By Solomon Crenshaw
For the Birmingham Times
Montgomery, Ala.–based lawyer Bryan Stevenson may be best known for confronting racism in the criminal justice system, but his other endeavors are just as notable.
The founder of the Equal Justice Initiative (EJI) has collaborated with renowned artist Molly Crabapple on “Lynching in America: Confronting the Legacy of Racial Terror.” Launched this month on the EJI’s website (eji.org), the animated video explores America’s brutal history of lynching and racial terror. The group has documented more than 4,000 racial terror lynchings of black men, women, and children who were hanged, burned alive, shot, drowned, and beaten to death by white mobs between 1877 and 1950.
Narrated by Stevenson, the five-minute video illustrates the widespread violence and racial terror created by lynching and the mass atrocities perpetrated against African-Americans, frequently with support from government officials. The threat of lynching forced millions of black people to flee the American South to urban centers in the North and West as refugees from violent racism during the first half of the 20th century.
The video is part of the EJI’s Race and Poverty Project, which explores racial history and uses innovative teaching tools to deepen understanding of the legacy of racial injustice. By telling the truth about the past, the EJI believes it can create a different, healthier discourse that will lead to different choices and practices that can address America’s history of racial inequality.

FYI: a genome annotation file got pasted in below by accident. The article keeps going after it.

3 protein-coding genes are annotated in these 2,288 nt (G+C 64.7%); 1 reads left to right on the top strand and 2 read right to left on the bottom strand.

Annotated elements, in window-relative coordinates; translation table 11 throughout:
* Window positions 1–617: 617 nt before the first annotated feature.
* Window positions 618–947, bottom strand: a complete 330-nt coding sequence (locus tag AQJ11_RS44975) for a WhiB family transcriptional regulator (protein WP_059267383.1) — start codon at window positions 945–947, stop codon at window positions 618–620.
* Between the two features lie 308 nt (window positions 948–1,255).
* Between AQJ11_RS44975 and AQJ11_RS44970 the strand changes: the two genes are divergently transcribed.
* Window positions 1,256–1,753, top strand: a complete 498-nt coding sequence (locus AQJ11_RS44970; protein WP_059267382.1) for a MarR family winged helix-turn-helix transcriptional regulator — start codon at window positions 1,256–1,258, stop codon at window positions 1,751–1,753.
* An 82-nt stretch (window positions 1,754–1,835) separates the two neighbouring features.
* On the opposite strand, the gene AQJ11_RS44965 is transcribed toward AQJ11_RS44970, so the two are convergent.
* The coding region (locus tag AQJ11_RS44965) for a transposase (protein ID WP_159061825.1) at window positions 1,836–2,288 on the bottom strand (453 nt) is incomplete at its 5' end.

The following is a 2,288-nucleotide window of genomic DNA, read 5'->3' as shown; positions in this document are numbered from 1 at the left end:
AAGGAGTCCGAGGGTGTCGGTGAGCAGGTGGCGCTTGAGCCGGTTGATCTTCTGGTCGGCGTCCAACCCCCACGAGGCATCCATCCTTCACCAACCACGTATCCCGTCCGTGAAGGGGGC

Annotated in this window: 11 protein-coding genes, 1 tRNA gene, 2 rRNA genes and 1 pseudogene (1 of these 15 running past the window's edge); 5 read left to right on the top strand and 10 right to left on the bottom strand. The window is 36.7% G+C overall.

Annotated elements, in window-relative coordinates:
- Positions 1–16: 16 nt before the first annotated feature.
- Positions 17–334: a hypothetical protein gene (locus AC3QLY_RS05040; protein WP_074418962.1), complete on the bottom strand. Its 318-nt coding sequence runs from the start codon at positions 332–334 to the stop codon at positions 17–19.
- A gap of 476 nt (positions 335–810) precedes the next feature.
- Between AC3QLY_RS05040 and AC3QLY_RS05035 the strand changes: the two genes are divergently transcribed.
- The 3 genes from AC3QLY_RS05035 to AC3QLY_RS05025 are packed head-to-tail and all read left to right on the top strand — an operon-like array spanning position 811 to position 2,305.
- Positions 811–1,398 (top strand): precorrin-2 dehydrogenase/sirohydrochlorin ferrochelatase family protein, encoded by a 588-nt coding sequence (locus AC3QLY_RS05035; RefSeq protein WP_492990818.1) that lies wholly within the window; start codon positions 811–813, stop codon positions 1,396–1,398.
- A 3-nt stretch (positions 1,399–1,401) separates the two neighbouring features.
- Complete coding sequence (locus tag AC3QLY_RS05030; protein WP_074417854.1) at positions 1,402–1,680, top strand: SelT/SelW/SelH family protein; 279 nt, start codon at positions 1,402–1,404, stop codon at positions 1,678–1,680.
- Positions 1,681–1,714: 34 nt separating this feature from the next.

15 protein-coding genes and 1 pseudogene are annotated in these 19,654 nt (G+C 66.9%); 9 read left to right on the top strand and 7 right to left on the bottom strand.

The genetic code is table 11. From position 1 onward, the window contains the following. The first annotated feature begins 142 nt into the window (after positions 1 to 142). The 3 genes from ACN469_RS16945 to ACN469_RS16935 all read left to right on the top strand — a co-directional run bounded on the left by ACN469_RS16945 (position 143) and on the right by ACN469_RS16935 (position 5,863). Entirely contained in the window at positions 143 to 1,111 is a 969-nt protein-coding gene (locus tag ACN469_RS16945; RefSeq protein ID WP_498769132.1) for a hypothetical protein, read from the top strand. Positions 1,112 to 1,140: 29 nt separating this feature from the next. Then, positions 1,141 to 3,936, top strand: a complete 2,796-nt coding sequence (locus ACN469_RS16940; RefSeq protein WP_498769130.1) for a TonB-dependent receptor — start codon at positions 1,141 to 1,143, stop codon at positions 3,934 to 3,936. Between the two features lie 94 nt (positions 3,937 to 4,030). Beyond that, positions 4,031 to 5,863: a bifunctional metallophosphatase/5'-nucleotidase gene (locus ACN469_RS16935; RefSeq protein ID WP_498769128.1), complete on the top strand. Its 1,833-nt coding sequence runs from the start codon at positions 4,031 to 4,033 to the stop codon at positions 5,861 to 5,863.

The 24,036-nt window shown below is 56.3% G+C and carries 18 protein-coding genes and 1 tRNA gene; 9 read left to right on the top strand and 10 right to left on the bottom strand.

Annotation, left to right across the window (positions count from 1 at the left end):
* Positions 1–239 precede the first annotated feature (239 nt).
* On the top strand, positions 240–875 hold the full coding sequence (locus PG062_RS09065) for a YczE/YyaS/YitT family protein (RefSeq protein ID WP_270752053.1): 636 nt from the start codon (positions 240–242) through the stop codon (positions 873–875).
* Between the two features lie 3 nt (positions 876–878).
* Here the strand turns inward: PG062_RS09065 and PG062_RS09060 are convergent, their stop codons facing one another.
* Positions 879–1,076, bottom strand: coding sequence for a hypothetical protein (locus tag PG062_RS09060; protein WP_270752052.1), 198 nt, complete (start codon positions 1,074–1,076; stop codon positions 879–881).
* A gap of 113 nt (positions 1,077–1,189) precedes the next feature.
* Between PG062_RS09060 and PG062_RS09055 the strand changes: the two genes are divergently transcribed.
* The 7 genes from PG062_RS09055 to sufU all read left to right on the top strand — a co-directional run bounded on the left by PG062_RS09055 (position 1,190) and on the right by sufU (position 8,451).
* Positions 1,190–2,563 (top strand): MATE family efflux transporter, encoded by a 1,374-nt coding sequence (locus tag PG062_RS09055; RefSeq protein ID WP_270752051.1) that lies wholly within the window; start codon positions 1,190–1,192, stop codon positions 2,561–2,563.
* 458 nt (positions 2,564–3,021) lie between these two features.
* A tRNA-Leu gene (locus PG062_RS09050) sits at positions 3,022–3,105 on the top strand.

Until the EJI announced its plans earlier this year to build a national memorial commemorating the thousands of African-American lynching victims during this era, very little public recognition of this period of racial terror was evident, despite the presence of thousands of Confederate plaques, statues, and monuments across the South.
“Our nation’s history of racial injustice casts a shadow across the American landscape,” said Stevenson. “This shadow cannot be lifted until we shine the light of truth on the destructive violence that shaped our nation, traumatized people of color, and compromised our commitment to the rule of law and to equal justice.”
Stevenson said in an interview that he is working to establish the Memorial to Peace and Justice in Montgomery, which will document each of the nearly 4,000 lynchings. The related museum—From Enslavement to Mass Incarceration—will offer interpretations that show the connection between the post–Civil War period of lynchings to the high rate of executions and incarceration of people of color in the U.S.
“It will be dedicated to creating an experience where the history of slavery is presented in an unvarnished way,” Stevenson said. “There’s not a place in America you can go and have an honest experience with the history of lynching. And lynching was horrific.”
For more on “Lynching in America: Confronting the Legacy of Racial Terror,” visit http://eji.org/reports/lynching-in-america .